Smith v. United States (151 U.S. 50)
Statement by Mr. Justice BROWN:
This was a writ of error to review the conviction of the plaintiff in error for the murder of one James Gentry, alleged to have been 'a white man, and not an Indian,' on August 1, 1883, in the Cherokee Nation, Indian Territory. The case was tried before the circuit court of the United States for the western district of Arkansas, at the May term of 1893, and the prisoner convicted, and sentenced to death. Thirty-four assignments of error were contained in the record, none of which were considered except the first and last, which raised the question of the jurisdiction of the court, arising from the fact that both the accused and the deceased were Indians.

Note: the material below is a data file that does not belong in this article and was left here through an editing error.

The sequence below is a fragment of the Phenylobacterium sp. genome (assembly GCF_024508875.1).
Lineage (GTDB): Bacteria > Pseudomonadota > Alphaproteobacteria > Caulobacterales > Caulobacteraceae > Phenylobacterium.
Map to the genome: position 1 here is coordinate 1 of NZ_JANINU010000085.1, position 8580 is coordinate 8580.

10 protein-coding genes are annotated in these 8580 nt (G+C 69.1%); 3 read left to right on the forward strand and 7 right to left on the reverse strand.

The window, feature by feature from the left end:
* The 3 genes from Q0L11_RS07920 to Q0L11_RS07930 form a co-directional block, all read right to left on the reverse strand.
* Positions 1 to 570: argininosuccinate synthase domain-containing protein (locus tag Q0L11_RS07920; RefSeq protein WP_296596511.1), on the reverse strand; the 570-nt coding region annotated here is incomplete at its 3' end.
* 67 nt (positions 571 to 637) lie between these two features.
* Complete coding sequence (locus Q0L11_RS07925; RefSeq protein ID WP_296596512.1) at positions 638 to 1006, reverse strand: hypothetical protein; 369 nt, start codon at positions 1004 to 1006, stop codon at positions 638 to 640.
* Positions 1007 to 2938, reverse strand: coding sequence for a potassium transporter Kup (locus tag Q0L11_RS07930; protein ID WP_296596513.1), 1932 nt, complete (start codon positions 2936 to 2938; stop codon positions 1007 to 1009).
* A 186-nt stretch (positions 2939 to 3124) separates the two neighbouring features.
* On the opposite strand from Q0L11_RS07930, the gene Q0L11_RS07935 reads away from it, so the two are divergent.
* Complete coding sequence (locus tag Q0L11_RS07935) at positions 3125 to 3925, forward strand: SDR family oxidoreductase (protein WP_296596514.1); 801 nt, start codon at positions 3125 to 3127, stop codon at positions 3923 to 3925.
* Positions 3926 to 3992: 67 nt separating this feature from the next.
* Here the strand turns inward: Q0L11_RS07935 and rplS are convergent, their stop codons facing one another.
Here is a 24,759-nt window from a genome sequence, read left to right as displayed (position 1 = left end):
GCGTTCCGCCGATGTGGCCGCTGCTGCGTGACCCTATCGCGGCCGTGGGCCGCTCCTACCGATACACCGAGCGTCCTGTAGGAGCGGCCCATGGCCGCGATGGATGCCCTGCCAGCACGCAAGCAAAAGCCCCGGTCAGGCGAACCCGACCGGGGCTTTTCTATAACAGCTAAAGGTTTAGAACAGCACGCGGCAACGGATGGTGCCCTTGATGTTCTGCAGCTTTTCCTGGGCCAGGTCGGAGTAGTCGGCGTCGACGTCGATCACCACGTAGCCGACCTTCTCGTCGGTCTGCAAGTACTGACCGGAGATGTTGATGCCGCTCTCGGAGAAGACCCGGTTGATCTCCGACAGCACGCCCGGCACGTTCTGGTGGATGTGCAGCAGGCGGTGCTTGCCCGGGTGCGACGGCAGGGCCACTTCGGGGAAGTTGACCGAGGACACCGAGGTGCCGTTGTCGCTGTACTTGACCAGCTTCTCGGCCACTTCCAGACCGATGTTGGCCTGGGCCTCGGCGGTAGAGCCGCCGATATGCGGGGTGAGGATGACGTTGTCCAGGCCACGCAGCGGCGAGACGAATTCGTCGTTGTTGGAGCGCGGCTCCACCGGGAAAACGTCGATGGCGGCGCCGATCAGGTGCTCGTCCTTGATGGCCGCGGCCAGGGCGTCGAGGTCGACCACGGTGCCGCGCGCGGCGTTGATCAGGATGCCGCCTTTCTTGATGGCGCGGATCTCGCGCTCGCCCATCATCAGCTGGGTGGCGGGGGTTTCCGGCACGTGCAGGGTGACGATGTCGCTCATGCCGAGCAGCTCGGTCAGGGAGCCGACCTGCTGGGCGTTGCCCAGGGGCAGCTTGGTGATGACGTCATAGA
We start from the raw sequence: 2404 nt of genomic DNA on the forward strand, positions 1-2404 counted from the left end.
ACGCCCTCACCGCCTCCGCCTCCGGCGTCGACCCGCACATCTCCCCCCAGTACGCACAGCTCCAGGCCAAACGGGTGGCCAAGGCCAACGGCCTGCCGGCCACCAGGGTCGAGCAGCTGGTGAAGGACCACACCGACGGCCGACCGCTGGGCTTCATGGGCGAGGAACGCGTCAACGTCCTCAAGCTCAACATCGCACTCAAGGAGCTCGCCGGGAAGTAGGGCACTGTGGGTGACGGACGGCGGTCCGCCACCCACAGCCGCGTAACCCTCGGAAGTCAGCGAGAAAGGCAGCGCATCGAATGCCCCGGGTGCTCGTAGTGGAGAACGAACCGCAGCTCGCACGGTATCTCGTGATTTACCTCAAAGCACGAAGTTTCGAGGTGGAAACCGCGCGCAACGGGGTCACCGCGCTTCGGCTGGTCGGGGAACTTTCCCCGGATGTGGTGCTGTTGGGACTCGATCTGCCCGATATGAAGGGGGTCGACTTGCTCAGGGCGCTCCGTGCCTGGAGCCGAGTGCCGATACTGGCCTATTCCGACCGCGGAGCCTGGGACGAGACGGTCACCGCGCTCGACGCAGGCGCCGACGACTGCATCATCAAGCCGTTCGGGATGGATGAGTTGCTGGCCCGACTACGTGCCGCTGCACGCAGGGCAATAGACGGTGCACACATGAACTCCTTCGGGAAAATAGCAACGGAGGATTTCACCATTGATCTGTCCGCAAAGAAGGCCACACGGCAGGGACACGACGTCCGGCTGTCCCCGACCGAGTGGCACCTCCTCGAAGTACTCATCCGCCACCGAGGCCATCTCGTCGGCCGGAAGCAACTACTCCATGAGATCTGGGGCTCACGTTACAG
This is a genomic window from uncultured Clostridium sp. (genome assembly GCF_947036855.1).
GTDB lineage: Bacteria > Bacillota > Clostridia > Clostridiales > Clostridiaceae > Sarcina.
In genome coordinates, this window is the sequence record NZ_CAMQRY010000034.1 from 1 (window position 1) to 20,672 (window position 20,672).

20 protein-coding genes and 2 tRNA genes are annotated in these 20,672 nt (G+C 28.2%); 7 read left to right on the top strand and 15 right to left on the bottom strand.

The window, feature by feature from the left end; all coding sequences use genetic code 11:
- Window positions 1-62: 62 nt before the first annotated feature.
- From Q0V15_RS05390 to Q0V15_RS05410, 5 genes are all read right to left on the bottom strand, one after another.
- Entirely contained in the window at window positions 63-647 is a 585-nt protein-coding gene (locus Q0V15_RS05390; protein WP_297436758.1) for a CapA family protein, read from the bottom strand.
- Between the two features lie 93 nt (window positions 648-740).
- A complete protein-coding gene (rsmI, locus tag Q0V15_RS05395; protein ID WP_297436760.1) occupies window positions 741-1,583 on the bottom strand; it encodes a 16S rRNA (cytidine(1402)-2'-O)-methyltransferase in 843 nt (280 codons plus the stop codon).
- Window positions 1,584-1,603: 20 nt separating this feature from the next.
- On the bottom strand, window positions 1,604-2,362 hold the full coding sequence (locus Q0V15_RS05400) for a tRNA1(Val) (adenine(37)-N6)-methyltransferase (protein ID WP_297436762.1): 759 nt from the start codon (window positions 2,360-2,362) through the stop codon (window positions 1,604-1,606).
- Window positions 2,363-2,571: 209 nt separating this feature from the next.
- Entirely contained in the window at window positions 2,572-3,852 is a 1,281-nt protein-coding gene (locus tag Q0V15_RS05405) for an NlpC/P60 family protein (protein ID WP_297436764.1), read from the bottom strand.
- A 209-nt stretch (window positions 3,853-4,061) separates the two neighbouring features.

A. H. Garland, for plaintiff in error.
Asst. Atty. Gen. Whitney, for the United States.
[Argument of Counsel from pages 51-53 intentionally omitted]
Mr. Justice BROWN, after stating the facts in the foregoing language, delivered the opinion of the court.
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